Toni said never to drop your head on stage. You’re not ashamed of what you do, so never look like it. She also said not to take a bow, but to receive the audience’s appreciation upright. I’ve taken this advice to heart ever since.

Keeping your head up is about more than just pride in your chosen art. It also keeps your connection to and interest in the audience. Dropping your head breaks that connection. If you want to direct the audience’s attention to something low on the stage, like your leg, lower your eyes, but not your whole head. Similarly if you need to pick something up, bend from the hips or sink down into a squat while looking out, rather than just bending over from the waist.

As always there are exceptions: since lowering your head signals defeat or shame, these are emotions you may want to project for a specific character or moment.

Chin up!

M2Like this tip? There are lots more in Miss Mina Murray’s Little Book of Better Burlesque.

These writings and other creative projects are supported by my Patrons. Thank you so much! To become a Patron, go to my Patreon page.

Published in: on 5 October 2018 at 3:17 pm  Leave a Comment  
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In Memoriam: Blaze Starr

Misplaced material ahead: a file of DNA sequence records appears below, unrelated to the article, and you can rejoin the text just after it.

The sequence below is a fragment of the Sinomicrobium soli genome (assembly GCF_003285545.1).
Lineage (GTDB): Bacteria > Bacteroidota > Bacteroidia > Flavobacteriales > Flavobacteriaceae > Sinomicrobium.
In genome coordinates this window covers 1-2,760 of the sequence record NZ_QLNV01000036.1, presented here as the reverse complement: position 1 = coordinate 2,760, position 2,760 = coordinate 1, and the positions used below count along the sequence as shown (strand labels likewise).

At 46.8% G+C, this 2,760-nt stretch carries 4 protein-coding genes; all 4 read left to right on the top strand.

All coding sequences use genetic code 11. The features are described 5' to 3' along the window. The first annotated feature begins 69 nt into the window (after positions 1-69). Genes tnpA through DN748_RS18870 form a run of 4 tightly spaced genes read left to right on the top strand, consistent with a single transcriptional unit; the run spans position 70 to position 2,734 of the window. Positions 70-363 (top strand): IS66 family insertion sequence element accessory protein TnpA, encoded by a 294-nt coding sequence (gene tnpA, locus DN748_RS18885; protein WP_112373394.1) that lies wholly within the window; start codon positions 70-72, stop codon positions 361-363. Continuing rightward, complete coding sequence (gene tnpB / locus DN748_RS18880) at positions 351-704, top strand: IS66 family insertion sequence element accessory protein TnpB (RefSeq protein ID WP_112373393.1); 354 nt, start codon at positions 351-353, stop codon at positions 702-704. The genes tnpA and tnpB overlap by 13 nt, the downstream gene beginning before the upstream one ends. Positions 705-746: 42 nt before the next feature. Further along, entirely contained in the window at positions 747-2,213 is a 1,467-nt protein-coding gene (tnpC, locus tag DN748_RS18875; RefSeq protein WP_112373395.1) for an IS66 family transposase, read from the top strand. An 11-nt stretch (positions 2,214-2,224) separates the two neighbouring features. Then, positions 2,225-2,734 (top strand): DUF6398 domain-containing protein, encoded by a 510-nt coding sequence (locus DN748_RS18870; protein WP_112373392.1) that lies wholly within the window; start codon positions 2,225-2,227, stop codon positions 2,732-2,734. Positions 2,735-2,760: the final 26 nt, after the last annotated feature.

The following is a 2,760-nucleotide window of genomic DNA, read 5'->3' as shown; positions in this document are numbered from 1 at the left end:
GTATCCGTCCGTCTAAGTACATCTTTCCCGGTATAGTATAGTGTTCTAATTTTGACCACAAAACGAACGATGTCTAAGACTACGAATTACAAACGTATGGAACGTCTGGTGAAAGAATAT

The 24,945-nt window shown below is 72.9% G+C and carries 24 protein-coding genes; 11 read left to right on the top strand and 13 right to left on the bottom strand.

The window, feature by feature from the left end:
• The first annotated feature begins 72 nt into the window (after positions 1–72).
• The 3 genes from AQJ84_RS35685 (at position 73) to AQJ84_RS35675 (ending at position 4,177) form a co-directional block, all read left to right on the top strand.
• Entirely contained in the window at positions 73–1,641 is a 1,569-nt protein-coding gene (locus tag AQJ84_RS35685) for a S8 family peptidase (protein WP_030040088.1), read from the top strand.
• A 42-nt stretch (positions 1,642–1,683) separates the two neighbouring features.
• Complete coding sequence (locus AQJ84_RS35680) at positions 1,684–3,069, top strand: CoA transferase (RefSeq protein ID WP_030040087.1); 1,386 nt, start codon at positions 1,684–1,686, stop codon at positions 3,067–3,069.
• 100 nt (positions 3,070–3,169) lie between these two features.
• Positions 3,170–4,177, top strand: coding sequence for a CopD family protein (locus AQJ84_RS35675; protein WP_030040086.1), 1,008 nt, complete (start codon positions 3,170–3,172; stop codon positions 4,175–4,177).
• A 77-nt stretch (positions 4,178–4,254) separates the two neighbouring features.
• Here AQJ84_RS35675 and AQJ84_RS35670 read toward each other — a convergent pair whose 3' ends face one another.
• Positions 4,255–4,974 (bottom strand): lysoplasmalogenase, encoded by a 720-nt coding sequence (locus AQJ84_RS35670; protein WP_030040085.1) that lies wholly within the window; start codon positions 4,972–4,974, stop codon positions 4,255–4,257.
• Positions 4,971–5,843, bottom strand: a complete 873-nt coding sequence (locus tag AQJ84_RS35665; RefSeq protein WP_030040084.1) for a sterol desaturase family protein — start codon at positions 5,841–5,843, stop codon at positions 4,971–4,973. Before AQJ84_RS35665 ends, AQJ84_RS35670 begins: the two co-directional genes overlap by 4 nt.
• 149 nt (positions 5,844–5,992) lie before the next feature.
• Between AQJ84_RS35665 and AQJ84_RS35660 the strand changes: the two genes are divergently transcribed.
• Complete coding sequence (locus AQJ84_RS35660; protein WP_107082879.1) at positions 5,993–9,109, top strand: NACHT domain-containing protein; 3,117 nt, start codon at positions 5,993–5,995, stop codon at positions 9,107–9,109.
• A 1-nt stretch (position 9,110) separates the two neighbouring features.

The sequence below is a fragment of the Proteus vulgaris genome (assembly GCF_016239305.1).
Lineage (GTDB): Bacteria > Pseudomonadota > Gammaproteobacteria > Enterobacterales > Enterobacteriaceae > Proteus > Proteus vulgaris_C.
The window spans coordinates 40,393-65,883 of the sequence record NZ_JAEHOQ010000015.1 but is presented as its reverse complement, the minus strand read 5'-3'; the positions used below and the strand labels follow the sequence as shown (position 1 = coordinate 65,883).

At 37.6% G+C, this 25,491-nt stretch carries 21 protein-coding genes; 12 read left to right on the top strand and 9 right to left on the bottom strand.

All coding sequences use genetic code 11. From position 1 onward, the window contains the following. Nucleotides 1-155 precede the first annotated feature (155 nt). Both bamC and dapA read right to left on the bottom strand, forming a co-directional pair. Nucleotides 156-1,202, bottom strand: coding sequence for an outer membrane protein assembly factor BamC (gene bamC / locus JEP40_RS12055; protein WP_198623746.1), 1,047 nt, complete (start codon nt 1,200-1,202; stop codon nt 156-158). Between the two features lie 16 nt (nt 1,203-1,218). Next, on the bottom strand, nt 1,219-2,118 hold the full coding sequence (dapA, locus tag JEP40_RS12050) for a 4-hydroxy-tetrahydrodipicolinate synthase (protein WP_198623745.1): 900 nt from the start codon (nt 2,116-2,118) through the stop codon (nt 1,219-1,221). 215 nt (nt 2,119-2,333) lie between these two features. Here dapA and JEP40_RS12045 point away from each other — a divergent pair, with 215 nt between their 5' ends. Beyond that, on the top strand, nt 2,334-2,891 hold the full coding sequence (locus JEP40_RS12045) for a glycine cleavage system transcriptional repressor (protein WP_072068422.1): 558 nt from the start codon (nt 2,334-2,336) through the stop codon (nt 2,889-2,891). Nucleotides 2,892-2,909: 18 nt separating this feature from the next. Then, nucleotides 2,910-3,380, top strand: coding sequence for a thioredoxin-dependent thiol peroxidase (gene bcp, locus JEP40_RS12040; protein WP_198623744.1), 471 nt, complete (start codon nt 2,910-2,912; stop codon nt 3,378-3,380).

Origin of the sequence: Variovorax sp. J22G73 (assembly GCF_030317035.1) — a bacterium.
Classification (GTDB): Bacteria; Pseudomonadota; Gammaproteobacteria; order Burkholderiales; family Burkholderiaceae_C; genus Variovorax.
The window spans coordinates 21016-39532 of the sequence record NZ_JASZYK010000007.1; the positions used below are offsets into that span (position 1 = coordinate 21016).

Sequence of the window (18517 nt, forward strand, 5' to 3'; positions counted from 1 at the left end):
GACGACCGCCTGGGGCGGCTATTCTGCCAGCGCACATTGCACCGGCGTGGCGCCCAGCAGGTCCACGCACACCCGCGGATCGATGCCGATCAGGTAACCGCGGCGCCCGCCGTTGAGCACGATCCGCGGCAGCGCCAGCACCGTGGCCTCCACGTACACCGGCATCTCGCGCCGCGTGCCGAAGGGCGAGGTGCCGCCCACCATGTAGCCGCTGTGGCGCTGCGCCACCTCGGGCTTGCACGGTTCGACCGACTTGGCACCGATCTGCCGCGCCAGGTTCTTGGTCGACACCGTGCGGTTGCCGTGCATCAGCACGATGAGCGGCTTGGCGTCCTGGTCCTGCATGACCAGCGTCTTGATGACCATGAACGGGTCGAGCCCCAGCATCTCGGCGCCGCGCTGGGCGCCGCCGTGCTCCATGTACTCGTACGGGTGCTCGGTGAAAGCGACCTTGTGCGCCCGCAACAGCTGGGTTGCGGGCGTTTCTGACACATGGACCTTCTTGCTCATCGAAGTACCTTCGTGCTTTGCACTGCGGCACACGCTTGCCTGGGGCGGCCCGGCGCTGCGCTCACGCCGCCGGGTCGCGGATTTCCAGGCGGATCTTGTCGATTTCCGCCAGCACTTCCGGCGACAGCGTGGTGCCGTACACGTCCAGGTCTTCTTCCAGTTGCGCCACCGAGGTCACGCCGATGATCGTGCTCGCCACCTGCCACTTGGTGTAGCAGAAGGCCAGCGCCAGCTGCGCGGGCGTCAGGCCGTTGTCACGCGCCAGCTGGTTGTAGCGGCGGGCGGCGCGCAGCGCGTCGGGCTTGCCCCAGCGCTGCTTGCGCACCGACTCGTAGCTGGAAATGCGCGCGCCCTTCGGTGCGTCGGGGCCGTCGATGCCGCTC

Dear Constant Reader,

The world has lost a burlesque legend. Blaze Starr, famed for her flaming couch, black panther, affair with the governor of Louisiana, and unrepentant attitude, died last week. You can read her obituary in the New York Times, if you like.

I’m not going to recap her fascinating life story here, for that you should read Blaze Starr: My Life as Told to Huey Perry, which I reviewed here some years ago.

At that time The Boston Babydolls were creating Madame Burlesque: An Evening of Tributes, a show inspired by the stars of burlesque’s Golden Age. For the most part, we weren’t doing tributes as most burlesquers use the term, meaning a re-creation of a legend’s signature act, but new acts that were inspired by those legendary performers.

Betty Blaize was creating a Blaze Starr-inspired act for one of her numbers and Scratch wanted permission before bringing it to the stage. Miss Starr generously granted it, via email, requesting that the act be “in good taste”. Betty performed a slinky, sultry striptease climaxing with the famed flames.

I was told that when Blaze’s couch burst into flames, sometimes she would holler “barbecue tonight, boys!”. Every time Betty’s flames ignited, she really, really wanted to follow suit, but it would have wrecked the mood she was creating and therfore violated the good taste request.

We’re really honored that we were allowed to present a piece in Miss Starr’s name and with her blessing.

Recently Scratch acquired this fabulous piece of Blaze Starr memorabilia:

It means a lot to us because of the Boston connection. The Pilgrim Theater was in the Combat Zone, where burlesque fled after the redevelopment of Scollay Square, and was probably the last true burlesque house in Boston. A number of big names performed there in the mid 1970’s and I suspect this handbill was from 1974.